No sooner had police announced the arrest of the 21-year-old man suspected of opening fire on a suburban Chicago parade than social media exploded with accusations of a racist double standard.
Police say that Robert E. Crimo III squeezed off more than 70 rounds from a Highland Park rooftop on July 4, killing seven and injuring dozens more. After a brief car chase, Crimo was arrested without incident.
The same cannot be said for Jayland Walker. In a July 3 press conference, police in Akron, Ohio acknowledged that nine patrol officers shot the 25-year-old DoorDash driver more than 60 times during a foot chase.
While police contend that Walker fired at them from his car during the initial pursuit following an attempted traffic stop, they concede that he ditched his gun in his vehicle and was unarmed when officers fired more than 90 shots at him as he fled on foot.
Adding insult to injury, police handcuffed Walker as he lay fatally injured.
A deluge of memes and social media posts have surfaced in the week since the shootings in Highland Park, and while the commentary takes any number of forms, they are all variations of a theme that note three critical differences between the two men:
Walker was Black, while Crimo is White;
Walker was wanted for a traffic offense, while Crimo was wanted for multiple murders;
And lastly, Walker is dead and Crimo is not.
One widely circulated tweet adds Walker’s name to a list of three unarmed African Americans: 17-year-old Laquan McDonald, who was shot 16 times by a Chicago police officer; 23-year-old Sean Bell, who died in a fusillade of 50 shots fired by New York police officers; and Amadou Diallo, a Guinean immigrant who died in a hail of 41 bullets fired by the NYPD.
These deadly encounters stand in stark contrast to White mass murder suspects such as Peyton Gendron, who is charged with fatally shooting 10 Blacks at a Buffalo grocery store in May, and Dylan Roof who was not only handled with kid gloves by police after murdering nine African Americans in a South Carolina church seven years ago, but was rather famously treated to Burger King by his arresting officers.
George Pate, an African American living in Detroit, told the Spokesman-Recorder: “It is beyond frustrating. The American White society sees it as normal, otherwise they would make something happen or some changes. Our cries for change go unheard.
“This has been routinely going on since slavery and been openly watched by video for about 20 years! Like l stated years ago, these are modern-day lynchings, killing Black people on live TV.”
Statistics are unambiguous. Unarmed Black people are killed by police at a rate three times higher than Whites, research shows, even though Whites who are stopped by police are twice as likely to be carrying a handgun. Moreover, many high-profile police killings of Blacks in recent years were predicated on routine traffic stops.
These include Daunte Wright by a Brooklyn Center police officer, Kim Potter, in 2021, and the 2016 fatal shooting of Philando Castile by a St. Anthony police officer. In April, a police officer in Grand Rapids, Michigan, Christopher Schurr, fatally shot a Congolese immigrant, Patrick Lyoya, following a traffic stop.
In an interview with the Spokesman-Recorder, Jack Glaser, a professor of social psychology at the University of California at Berkeley, said that the empirical evidence makes clear that police approach African Americans and Whites differently in effecting traffic stops. The problem, however, is that Whites tend to gaslight these fatal incidents by explaining, for instance, that Walker allegedly fired at police, or musing that Crimo followed police commands.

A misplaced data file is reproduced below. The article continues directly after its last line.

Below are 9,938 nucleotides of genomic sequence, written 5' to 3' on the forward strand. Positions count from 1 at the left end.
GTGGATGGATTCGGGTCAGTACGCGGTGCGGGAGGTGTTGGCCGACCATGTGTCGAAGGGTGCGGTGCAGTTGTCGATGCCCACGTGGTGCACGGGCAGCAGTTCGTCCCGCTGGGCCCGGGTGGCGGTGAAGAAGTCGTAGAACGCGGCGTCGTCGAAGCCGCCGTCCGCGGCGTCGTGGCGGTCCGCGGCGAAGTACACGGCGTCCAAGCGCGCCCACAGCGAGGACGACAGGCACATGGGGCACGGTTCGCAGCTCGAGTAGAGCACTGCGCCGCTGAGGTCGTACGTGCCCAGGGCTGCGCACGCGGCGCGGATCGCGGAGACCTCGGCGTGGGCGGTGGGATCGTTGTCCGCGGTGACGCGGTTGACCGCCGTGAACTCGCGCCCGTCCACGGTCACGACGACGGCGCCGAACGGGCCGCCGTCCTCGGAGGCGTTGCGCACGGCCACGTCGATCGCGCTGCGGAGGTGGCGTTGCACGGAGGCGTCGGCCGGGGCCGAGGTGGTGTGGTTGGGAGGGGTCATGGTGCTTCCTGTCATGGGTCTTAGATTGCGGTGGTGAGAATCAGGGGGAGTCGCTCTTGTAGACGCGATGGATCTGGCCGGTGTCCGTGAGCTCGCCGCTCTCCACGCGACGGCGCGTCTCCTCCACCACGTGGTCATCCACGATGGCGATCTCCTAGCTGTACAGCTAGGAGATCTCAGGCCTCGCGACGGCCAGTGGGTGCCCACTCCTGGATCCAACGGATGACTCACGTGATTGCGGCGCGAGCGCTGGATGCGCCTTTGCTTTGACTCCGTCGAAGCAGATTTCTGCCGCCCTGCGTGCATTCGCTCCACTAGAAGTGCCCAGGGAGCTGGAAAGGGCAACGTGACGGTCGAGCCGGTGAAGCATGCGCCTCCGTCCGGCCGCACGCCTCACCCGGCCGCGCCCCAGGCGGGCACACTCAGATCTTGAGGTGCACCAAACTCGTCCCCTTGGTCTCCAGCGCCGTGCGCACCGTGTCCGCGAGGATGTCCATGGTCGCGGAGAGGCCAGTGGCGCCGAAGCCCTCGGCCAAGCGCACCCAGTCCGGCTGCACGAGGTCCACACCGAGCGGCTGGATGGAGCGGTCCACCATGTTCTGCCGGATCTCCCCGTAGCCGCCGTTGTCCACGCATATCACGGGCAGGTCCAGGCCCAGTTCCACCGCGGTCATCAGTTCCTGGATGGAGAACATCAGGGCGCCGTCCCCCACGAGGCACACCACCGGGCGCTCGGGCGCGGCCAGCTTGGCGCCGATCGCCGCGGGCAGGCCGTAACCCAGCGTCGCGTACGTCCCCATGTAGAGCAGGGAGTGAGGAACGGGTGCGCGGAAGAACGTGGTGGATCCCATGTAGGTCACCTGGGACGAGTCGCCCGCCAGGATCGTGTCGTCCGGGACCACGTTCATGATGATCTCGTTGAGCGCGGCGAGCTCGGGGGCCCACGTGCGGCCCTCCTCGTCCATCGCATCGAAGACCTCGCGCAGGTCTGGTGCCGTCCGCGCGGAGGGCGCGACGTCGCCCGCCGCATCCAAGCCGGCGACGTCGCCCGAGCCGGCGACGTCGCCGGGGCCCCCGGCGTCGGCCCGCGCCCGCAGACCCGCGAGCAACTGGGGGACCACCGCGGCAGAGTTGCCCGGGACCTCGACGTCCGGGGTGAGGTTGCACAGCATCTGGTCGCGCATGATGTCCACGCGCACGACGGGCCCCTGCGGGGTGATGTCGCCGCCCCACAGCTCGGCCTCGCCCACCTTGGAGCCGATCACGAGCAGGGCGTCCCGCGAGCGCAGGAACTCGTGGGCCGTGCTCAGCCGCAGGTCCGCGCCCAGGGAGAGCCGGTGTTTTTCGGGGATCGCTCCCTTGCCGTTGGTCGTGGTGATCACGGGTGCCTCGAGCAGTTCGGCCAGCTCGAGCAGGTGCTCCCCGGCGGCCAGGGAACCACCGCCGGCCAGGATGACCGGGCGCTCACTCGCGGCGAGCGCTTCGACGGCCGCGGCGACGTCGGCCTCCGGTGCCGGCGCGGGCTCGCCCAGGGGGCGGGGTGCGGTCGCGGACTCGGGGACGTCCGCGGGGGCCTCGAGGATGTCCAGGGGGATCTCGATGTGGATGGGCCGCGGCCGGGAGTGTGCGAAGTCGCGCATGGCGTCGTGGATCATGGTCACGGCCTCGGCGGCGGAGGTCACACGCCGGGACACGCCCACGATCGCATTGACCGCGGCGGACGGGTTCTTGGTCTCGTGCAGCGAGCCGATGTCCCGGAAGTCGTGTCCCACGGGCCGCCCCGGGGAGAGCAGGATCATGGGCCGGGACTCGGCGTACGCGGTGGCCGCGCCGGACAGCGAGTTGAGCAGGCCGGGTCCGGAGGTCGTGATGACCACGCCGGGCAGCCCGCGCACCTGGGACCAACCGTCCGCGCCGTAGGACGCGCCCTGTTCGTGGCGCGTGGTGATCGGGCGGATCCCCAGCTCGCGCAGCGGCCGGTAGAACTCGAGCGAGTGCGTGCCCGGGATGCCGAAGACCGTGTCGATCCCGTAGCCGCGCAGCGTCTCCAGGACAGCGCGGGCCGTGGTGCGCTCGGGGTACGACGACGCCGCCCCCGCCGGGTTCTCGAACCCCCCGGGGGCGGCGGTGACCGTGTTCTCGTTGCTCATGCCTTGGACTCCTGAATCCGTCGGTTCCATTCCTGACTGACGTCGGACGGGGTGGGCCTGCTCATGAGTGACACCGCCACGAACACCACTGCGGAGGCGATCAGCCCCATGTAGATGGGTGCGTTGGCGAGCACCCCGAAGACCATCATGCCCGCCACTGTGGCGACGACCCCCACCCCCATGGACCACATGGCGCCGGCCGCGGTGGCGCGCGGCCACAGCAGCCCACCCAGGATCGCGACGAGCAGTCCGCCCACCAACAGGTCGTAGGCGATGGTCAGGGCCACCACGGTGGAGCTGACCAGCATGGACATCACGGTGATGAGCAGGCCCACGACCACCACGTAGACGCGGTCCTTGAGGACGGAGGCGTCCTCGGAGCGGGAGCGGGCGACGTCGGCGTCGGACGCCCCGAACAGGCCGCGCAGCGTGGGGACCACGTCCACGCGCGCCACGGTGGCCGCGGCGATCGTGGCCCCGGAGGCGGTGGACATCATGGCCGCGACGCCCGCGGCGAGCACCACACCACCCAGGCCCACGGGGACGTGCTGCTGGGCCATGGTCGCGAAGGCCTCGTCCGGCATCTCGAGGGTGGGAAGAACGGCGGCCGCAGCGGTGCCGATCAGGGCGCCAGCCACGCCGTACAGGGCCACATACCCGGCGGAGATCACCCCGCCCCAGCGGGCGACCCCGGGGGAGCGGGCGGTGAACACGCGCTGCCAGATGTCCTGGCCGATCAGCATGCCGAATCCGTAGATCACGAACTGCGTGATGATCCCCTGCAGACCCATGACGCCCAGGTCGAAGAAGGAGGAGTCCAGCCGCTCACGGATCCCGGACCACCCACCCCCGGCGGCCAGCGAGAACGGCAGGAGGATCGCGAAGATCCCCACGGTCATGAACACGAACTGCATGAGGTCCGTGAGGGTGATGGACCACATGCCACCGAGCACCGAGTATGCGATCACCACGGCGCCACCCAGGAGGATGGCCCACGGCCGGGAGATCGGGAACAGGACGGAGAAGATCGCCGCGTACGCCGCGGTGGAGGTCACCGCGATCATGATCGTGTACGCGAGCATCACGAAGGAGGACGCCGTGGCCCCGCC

“Whites want to believe that the world is generally fair, and there are people who just don’t want to believe that there is a group of people who are much more vulnerable to state violence than they are,” said Glaser, the author of Suspect Race: Causes and Consequences of Racial Profiling.
“They want to believe in a just world and that they deserve their advantages and privileges. It’s more comforting to think you hit a triple rather than being born on third [base].”
Police, on the other hand, are motivated by an even more primal emotion: fear. Buying into stereotypes of Blacks as “animalistic” and possessed of superhuman strength, police respond with both prejudice and excessive force.
The proof of their fear is in the volume of shots that often characterize the violent apprehension of unarmed African Americans, Glaser said, pointing out that at most police academies officers are trained to fire in short bursts of three until the perceived threat is extinguished.
“But cops get really scared and they just unload,” Glaser said. “I’ve spoken to police officers who’ve told me that they’ve soiled themselves” during violent encounters with Blacks.
The tragic irony is that fear is also precisely what motivates some Blacks, like Walker, to flee police who they believe, with some justification, have a “shoot-first” mentality. Walker, for instance, had no criminal record, and both his family and attorney dispute police accounts that he fired at pursuing officers, noting that the gun found on the front seat of his car was unloaded and seemed to have been planted by police to cover their tracks.
“It’s the terror of knowing that no matter what you do, this may not end well,” Kerwin Webb, an African American who heads a job and life skills program for young Black men in Asbury Park, New Jersey, told CNN. “It’s an ingrained fear for your life. What is the best way for me to try to survive? It’s the reality of being Black in America.”